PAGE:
Friday, June 13, 2014

Finally . . . That Last Little Thing

Since the day we bought the house, Sara has been complaining about the carpet in the upstairs bathroom. "Why do people put carpets in bathrooms? Don't they know it's just going to get wet?" Having two small children who love to splash during bath time brought the question continually to the forefront of our minds. And we have wondered, since the first time water splashed out of our shower, whether water was soaking into the carpet and corrupting the sheeting beneath our feet.

In September of last year we bit the bullet and decided to change the upstairs bath: new paint on the walls and linoleum on the floor. Here's a glimpse of its original state, complete with Little Splasher #2 and the foreshadowing cordless drill on the left:
 Note the dirty cream walls:
At 14 months, Micah is ready to take on the 14V DeWalt:
As you can see, no expense was spared in the original construction--not quite wall-to-wall carpeting:
 We are big fans of having main colors and accent colors in our rooms. Instead of uniform dirty cream, we went for a light blue main and bright blue accent color. (By the way, I can't recommend strongly enough the yellow pour spout that attaches to the rim of the paint can: saves paint, mess, and is reusable!):
Of course, all home improvement projects are family projects. Here is my lovely partner in decorating:
 Much of this project was done while Monkey See was off at school, which left Monkey Do to help. He's very serious about his role in the painting process:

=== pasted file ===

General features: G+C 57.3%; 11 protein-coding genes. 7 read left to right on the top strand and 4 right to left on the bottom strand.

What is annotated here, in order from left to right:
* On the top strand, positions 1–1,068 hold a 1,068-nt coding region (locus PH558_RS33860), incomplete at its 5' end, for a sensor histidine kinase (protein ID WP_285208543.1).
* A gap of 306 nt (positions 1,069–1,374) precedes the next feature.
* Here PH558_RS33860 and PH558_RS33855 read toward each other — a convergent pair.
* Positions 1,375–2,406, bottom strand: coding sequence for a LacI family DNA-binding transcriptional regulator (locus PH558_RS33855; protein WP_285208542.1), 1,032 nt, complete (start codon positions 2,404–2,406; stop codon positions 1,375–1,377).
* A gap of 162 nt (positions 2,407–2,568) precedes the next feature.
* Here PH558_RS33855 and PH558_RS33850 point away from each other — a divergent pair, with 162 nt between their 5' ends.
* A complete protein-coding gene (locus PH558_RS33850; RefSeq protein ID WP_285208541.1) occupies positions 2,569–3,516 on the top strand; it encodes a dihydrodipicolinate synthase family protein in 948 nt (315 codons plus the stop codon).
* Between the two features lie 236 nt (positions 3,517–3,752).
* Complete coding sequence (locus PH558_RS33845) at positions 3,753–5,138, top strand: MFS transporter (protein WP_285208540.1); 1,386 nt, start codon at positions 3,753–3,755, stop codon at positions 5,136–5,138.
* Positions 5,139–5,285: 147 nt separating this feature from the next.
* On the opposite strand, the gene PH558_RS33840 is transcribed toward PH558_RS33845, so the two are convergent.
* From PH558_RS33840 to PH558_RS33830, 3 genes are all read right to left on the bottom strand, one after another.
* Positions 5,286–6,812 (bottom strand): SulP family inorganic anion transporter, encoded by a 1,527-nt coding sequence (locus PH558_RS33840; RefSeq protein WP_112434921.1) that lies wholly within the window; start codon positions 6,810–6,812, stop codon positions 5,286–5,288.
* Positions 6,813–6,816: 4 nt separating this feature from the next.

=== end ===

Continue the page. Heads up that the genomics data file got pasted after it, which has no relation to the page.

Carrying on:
This renovation happened as Hurricane Dos was entering his Serious Climbing Phase. So he got up on the toilet and reached for some tool on the changing table. I thought this was a good photo op, and grabbed the camera for a couple of shots:
And I was in mid-shutter-click when the changing pad slid and Micah lost his balance. This was my view right before reaching out to catch him:
He was fine.
When the painting was finished, the carpet awaited removal and replacement. Here's the scene with all the trim removed:
To our surprise, twenty-four years of shower spillage had not rotted out the sheeting.
It turns out that the easiest way to cut linoleum flooring for your bathroom is to use the recently removed carpet as a pattern, laid out in the living room. No measuring necessary! It is a testament to the size of our bathrooms that marking and cutting the linoleum flooring had to be done in two phases; the whole cutout of the bathroom floor would not fit in our living room:
When it came time to install the trim, Handyman Deux was ready to swing 22 ounces of nail-driving power. All right: his spirit was ready, but the flesh was a little too young.
So he set himself instead to understanding the tool at rest:
And with new color, new floor, and trim almost completely replaced, we have a new bathroom:

I said that the trim was almost completely replaced. The job was almost done in November of last year. This is June of this year. Even though we plowed through the big parts of this project in good stead, I didn't make time to cut, sand, and seal the one piece of trim that I had to totally replace. (And I needed to replace the leaky sweat valve on the toilet.) I had the wood; I had the tools; I had the polycrylic. I just didn't make the three hours in my schedule to get it done. That's how it often is with my projects: They are not completely finished because of some Last Little Thing that gets put off, as if its small size makes it unworthy of attention before all the Big Things of this world.